Attorney General's Office as a motion for summary
judgment. Rule 56 of the Federal Rules of Civil Procedure
mandates the entry of summary judgment “if the movant
shows that there is no genuine dispute as to any material
fact and the movant is entitled to judgment as a matter of
law.” Fed.R.Civ.P. 56(a); see Celotex Corp. v.
Catrett, 477 U.S. 317, 322-23 (1986); Curtis v.
Anthony, 710 F.3d 587, 594 (5th Cir. 2013). Once the
movant presents a properly supported motion for summary
judgment, the burden shifts to the nonmovant to show with
significant probative evidence the existence of a genuine
issue of material fact. Hamilton v. Segue Software
Inc., 232 F.3d 473, 477 (5th Cir. 2000). “A fact
is ‘material' if its resolution in favor of one
party might affect the outcome of the lawsuit under governing
law.” Id. “An issue is
‘genuine' if the evidence is sufficient for a
reasonable jury to return a verdict for the nonmoving
deciding a summary judgment motion, the reviewing court must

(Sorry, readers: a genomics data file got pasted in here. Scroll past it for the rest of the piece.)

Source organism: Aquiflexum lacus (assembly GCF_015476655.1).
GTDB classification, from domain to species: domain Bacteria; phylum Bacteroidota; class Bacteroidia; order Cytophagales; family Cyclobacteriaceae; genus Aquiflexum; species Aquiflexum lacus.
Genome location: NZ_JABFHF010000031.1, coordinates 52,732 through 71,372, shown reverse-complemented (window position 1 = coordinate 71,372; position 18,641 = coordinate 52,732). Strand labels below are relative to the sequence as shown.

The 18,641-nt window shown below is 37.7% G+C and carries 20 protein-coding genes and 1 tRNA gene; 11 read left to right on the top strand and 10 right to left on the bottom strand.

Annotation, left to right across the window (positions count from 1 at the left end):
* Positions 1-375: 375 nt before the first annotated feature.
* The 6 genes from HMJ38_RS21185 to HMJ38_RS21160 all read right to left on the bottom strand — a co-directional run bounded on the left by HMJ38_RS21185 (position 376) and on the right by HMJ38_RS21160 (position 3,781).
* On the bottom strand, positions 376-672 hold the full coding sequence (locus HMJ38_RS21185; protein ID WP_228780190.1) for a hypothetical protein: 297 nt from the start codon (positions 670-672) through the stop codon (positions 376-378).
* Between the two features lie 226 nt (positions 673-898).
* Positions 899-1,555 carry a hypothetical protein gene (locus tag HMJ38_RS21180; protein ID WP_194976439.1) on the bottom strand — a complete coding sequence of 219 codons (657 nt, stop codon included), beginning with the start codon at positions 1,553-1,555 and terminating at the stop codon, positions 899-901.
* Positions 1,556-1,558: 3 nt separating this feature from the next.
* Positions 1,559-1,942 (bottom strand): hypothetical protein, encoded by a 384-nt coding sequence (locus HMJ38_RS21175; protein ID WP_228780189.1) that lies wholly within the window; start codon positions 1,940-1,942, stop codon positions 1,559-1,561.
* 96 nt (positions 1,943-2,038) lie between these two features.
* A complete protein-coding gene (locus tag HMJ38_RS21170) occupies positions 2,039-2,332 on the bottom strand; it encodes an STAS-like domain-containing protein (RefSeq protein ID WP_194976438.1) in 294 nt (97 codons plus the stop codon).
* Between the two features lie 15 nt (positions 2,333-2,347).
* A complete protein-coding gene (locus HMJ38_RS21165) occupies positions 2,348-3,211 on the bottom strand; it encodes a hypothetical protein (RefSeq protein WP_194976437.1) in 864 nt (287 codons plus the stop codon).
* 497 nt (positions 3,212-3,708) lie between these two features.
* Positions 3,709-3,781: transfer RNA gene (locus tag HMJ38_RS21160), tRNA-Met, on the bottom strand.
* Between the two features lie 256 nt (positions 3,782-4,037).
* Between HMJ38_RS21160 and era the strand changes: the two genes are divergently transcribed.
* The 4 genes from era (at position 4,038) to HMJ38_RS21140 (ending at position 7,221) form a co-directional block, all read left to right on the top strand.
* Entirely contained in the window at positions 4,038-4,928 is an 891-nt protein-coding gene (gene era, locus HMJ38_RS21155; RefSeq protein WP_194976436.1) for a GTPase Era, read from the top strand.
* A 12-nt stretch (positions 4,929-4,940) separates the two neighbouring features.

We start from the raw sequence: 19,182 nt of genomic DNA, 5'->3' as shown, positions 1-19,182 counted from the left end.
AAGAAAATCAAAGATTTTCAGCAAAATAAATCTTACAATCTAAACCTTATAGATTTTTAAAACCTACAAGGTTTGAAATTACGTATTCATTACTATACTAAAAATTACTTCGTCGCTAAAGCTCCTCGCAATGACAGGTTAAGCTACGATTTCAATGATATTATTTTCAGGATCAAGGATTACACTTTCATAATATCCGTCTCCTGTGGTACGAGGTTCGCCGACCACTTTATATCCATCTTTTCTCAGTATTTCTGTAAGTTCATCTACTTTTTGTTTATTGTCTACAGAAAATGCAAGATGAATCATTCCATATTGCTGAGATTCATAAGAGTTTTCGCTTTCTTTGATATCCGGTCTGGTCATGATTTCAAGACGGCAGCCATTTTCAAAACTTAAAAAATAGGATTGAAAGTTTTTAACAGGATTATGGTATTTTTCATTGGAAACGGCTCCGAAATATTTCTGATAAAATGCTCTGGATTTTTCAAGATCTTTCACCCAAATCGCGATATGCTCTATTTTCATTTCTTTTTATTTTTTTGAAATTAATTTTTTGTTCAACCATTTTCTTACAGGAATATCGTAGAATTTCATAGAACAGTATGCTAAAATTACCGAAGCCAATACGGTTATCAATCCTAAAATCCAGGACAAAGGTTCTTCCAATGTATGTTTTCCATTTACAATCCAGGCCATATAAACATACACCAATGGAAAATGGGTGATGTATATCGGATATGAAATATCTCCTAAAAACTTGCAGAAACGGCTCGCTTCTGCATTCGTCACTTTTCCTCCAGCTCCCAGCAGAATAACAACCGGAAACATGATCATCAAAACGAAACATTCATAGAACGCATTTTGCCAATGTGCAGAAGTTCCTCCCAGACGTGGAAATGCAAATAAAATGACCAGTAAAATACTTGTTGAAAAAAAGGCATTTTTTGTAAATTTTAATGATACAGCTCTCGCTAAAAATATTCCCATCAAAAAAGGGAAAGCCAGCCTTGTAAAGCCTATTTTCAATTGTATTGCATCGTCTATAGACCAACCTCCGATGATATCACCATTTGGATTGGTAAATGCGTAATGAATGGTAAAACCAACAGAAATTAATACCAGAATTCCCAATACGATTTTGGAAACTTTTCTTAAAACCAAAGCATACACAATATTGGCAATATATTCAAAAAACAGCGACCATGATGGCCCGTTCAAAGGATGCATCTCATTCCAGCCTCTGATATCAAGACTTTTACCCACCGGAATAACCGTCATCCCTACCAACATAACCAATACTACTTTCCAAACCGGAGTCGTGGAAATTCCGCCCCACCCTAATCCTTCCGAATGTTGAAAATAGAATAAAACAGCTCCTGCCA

“construe all facts and inferences in the light most
favorable to the nonmoving party.” Dillon v.
Rogers, 596 F.3d 260, 266 (5th Cir. 2010) (internal
citation and quotation marks omitted). However, the
non-movant cannot avoid summary judgment simply by presenting
“conclusional allegations and denials, speculation,
improbable inferences, unsubstantiated assertions, and
legalistic argumentation.” Jones v. Lowndes
Cnty., 678 F.3d 344, 348 (5th Cir. 2012) (internal
citation, alteration and quotation marks omitted); see
Little v. Liquid Air Corp., 37 F.3d 1069, 1075 (5th Cir.
1994) (en banc). Likewise, Rule 56 does not impose upon the
Court a duty to sift through the record in search of evidence
to support a party's opposition to summary ...